Author: Hannah Richards

Our very own Professor Paul Nightingale gave UKIP MP Douglas Carswell a quick science lesson after he criticised his Brexit analogy on Twitter. Nightingale, in support of free-trade links closer to home cleverly compared the situation using the concept of gravity.

He tweeted: ‘Want to understand trade? Think gravity: size and distance matter. UK-Ireland greater than UK-China. Jupiter is big but the moon moves tides’. His planetary comparison was soon met with backlash from Douglas Carswell who responded: ‘Actually it’s the gravitational pull of the sun. The moon’s gravity does Spring / neap tides’.

Clearly Carswell was unhappy with Nightingale’s comparison, prompting his bold decision to argue with a science academic. Nightingale took no time in setting him straight: that although the sun is larger it’s the distance that matters and therefore the moon causes the tides. Carswell, unphased by Nightingale’s reply, exclaimed his surprise that an academic opposed his claim.

The argument went back and forth, others joined in and Carswell didn’t budge. Nightingale’s final tweet silenced the argument, he provided a link to 1467 examples of evidence in 103 published academic papers that prove the moon causes the tide. Nobody could argue with that mountain of evidence. Carswell later deleted his tweet – he was probably a tad embarrassed.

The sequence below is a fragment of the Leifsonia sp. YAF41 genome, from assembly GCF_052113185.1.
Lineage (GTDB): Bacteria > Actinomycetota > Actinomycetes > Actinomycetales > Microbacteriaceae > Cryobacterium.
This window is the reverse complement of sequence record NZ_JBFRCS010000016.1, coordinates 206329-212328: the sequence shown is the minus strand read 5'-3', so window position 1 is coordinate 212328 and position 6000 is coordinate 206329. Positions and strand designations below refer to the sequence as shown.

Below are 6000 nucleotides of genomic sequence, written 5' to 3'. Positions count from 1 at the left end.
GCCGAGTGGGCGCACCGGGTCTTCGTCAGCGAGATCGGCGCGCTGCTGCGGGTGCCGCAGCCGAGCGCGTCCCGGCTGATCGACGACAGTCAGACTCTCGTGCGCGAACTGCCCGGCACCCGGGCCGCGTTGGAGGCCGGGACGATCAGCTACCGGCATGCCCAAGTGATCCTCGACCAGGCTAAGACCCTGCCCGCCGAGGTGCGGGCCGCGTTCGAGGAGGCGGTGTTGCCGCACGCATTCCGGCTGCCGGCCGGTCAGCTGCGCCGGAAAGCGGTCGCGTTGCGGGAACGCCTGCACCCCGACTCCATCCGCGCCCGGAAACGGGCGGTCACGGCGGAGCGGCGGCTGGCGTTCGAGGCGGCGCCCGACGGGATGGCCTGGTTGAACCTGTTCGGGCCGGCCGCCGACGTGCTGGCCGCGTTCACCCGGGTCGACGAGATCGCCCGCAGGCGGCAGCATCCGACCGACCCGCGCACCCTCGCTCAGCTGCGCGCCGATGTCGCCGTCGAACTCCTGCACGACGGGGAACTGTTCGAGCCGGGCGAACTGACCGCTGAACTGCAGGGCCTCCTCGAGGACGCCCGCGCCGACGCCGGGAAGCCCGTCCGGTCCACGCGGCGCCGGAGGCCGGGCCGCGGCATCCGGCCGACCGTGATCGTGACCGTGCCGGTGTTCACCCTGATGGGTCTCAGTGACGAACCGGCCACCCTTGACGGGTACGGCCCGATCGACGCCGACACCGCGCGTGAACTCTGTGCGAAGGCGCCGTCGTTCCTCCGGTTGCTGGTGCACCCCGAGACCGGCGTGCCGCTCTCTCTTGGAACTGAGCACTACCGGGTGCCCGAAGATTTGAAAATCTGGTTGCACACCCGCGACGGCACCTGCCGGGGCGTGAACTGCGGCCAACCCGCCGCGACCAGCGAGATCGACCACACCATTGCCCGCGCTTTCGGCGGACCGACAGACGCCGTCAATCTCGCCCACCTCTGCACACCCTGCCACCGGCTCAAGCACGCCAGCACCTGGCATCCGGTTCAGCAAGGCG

As most people are aware (with a previously noted exception) the moon’s gravitational pull causes daily tides. Despite the moon’s mass being drastically smaller than that of the earth, the moon’s gravity pulls on different parts of the earth as it rotates, simply because it is so close to us. The gravitational pull of the moon noticeably moves water causing oceans to bulge towards the moon. Interestingly, the ocean on the side of the earth not facing the moon also bulges, therefore gravity is not the only force causing tides.

Inertia is also an important player. Inertia is matter’s tendency to resist changes in their state of motion – objects tend to keep doing what they are doing until they meet another force. So whilst the water that is nearest the moon is being influenced by gravity the water furthest from the moon stays put. Both sides experience both forces, but on the side closest to the moon the gravitational force is greater and on the face opposite the moon inertia is at its greatest. The bulges on either side remain as the earth rotates explaining why there are two high tides and two low tides throughout the duration of the day.

Lastly (so Douglas Carswell doesn’t feel completely stupid) the sun does have some impact on the tides. When the sun’s gravitational pull lines up with the moon’s gravitational pull both gravitational pulls are combined, leading to more extreme high and low tides.

Image: Wikipedia

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